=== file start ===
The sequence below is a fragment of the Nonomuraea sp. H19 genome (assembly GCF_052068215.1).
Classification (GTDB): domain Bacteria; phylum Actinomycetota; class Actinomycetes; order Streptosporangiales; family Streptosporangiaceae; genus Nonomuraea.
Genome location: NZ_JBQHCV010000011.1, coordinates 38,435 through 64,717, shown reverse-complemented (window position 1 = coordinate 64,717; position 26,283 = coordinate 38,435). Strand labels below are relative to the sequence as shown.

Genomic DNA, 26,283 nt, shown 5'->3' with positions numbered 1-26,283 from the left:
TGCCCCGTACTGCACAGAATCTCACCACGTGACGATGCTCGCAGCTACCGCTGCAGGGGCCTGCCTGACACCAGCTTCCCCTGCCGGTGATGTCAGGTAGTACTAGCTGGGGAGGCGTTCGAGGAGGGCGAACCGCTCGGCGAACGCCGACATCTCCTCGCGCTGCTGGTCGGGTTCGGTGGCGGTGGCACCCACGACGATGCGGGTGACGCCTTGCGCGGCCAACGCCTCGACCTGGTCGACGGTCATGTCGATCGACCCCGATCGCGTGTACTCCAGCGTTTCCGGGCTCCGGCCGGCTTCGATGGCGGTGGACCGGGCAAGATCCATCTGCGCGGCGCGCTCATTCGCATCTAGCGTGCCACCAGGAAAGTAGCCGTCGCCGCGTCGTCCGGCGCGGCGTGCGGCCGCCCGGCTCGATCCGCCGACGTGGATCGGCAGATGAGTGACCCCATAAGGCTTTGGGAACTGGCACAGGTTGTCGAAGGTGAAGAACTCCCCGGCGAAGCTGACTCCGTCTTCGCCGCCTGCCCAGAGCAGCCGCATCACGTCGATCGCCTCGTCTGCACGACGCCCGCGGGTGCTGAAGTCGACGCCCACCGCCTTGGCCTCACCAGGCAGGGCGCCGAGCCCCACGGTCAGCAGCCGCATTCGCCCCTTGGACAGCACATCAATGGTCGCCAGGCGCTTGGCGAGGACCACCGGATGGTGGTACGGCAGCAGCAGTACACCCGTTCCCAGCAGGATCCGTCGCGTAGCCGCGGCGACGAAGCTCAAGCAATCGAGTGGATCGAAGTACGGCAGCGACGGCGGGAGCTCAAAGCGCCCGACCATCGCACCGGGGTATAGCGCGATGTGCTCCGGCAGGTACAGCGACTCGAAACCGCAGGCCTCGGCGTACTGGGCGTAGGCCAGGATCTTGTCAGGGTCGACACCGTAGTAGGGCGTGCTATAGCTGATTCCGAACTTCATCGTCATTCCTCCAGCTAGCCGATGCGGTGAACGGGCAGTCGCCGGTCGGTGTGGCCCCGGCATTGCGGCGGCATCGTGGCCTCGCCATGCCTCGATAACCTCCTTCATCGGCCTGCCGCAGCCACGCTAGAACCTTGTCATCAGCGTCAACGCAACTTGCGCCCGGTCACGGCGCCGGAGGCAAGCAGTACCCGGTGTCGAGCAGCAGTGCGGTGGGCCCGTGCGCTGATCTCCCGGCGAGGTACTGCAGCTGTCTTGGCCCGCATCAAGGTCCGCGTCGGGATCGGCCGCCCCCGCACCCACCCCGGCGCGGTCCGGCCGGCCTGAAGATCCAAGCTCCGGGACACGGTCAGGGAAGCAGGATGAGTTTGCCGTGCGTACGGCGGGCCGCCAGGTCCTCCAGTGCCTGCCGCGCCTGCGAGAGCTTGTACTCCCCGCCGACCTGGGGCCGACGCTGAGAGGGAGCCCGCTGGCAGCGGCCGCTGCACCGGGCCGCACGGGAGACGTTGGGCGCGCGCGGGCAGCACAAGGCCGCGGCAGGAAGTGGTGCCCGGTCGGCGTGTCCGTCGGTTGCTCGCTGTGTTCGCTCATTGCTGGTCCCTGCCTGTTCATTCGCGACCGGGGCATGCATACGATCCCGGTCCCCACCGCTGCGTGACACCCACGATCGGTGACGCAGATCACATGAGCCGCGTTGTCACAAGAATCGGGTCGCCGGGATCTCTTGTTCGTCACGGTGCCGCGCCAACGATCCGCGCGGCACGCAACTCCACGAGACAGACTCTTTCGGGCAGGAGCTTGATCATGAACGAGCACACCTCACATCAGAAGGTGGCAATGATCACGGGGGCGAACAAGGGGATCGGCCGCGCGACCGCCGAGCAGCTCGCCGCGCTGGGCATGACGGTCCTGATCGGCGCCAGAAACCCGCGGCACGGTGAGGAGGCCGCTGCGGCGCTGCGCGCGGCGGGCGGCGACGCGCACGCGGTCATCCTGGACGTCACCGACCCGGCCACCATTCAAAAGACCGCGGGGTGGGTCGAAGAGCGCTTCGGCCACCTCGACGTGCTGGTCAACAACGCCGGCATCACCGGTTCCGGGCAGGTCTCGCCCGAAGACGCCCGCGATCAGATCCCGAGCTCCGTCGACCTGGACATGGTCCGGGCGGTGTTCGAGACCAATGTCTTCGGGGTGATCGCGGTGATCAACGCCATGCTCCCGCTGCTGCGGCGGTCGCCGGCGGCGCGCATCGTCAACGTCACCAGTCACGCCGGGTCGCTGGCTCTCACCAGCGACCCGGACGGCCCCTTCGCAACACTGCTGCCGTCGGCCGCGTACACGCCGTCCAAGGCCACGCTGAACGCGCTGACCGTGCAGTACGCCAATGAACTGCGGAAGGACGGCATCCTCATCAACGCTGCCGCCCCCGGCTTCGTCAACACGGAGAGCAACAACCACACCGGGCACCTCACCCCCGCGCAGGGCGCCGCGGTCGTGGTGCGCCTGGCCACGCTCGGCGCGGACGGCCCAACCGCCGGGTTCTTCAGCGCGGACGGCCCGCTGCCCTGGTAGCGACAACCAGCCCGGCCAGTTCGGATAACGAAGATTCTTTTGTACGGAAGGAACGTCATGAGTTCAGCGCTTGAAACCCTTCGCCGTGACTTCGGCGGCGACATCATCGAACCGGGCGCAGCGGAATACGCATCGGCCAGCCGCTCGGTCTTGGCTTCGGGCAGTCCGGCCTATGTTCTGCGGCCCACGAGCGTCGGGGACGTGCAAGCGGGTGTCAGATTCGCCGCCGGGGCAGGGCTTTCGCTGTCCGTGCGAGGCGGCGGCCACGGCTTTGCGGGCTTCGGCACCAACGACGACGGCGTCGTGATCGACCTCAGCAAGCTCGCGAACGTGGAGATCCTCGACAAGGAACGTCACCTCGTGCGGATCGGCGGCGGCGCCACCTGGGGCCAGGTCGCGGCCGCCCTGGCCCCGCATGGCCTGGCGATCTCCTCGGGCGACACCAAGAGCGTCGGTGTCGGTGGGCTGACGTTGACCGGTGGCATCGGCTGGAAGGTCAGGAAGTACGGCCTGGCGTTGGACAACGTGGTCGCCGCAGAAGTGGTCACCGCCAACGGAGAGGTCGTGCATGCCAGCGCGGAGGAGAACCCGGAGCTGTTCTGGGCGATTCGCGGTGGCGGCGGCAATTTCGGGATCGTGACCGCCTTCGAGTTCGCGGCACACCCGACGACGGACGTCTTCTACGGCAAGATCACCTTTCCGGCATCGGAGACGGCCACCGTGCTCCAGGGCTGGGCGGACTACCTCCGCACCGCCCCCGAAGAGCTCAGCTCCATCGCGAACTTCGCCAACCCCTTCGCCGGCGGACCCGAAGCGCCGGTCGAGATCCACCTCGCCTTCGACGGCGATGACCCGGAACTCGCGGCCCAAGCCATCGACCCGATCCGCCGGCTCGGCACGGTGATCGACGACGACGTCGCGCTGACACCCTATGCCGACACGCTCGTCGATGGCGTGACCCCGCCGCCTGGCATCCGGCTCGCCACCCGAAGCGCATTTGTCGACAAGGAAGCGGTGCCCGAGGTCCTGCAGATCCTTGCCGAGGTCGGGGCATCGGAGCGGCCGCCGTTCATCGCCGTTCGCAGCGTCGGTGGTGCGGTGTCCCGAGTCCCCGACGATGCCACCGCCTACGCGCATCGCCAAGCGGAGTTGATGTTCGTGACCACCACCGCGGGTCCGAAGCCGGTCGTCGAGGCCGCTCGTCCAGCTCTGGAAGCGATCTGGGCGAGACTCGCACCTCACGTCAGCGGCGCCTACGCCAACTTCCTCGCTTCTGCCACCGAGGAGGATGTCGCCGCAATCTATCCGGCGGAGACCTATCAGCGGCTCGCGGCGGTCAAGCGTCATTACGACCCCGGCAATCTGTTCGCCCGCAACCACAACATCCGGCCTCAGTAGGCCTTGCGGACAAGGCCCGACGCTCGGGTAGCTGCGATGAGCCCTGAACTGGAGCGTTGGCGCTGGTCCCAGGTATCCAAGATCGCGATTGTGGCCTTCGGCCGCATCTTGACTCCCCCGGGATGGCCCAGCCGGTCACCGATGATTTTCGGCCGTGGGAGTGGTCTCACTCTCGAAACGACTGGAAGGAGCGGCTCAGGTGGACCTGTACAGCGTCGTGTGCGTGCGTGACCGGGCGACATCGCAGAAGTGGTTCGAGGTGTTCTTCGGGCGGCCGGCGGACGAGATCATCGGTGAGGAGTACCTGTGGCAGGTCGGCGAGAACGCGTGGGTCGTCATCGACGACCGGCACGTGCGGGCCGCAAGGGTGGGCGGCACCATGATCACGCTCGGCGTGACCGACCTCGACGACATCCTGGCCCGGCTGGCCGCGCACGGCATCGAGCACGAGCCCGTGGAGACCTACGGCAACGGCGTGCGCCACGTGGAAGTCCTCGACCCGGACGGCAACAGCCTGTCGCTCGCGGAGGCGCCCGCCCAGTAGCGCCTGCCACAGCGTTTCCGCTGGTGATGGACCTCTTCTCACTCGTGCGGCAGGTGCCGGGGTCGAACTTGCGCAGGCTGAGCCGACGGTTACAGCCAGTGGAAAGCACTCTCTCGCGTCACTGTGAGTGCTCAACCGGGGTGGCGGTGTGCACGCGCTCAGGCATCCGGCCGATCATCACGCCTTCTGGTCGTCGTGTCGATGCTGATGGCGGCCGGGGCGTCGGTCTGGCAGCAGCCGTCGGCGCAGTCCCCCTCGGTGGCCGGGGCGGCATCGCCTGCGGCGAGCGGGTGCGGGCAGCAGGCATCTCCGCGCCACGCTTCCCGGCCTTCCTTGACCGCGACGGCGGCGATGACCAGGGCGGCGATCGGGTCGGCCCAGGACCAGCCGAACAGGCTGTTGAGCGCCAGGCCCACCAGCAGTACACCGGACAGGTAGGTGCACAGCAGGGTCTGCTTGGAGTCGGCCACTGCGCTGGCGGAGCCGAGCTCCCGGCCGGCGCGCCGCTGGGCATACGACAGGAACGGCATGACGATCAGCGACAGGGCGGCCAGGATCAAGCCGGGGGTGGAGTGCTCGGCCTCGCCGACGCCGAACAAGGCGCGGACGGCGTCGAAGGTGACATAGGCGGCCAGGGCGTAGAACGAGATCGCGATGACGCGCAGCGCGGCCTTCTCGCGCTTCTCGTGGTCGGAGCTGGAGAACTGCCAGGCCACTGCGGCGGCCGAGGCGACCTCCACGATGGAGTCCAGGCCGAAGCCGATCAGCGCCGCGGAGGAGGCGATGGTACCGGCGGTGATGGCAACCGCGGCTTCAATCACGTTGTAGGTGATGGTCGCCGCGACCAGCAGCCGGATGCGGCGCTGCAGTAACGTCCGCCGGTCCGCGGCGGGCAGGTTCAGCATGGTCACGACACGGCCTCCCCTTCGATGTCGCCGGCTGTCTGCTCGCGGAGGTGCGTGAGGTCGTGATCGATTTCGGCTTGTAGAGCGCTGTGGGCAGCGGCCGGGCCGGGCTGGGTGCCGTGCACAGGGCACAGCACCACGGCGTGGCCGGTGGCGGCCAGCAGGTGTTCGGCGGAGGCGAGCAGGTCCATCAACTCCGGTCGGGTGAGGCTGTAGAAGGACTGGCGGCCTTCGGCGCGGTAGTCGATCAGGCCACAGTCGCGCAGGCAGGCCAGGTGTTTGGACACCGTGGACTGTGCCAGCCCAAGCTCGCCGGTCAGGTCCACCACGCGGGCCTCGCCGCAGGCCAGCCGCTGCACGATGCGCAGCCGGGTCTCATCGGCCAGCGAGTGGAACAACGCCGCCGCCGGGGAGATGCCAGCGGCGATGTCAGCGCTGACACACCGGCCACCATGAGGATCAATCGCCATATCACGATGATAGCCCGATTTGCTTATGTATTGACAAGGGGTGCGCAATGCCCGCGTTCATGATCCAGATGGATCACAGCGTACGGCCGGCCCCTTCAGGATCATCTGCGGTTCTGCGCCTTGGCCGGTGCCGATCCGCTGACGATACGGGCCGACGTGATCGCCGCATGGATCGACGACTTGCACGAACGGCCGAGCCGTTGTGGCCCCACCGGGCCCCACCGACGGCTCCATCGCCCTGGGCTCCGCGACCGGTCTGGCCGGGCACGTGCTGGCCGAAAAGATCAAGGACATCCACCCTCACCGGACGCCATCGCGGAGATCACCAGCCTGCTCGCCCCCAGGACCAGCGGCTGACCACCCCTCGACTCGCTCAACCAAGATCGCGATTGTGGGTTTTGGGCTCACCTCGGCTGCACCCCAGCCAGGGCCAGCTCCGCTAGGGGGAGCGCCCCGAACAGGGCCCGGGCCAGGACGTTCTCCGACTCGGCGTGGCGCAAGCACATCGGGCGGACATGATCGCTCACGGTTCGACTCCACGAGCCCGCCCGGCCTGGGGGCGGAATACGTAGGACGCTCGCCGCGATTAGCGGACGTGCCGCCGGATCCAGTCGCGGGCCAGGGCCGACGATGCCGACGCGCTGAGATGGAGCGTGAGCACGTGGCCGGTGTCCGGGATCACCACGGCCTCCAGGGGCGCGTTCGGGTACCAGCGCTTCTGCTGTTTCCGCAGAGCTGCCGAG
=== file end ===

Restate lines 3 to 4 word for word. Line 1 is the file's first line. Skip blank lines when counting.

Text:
Genome location: NZ_JBQHCV010000011.1, coordinates 38,435 through 64,717, shown reverse-complemented (window position 1 = coordinate 64,717; position 26,283 = coordinate 38,435). Strand labels below are relative to the sequence as shown.

Genomic DNA, 26,283 nt, shown 5'->3' with positions numbered 1-26,283 from the left: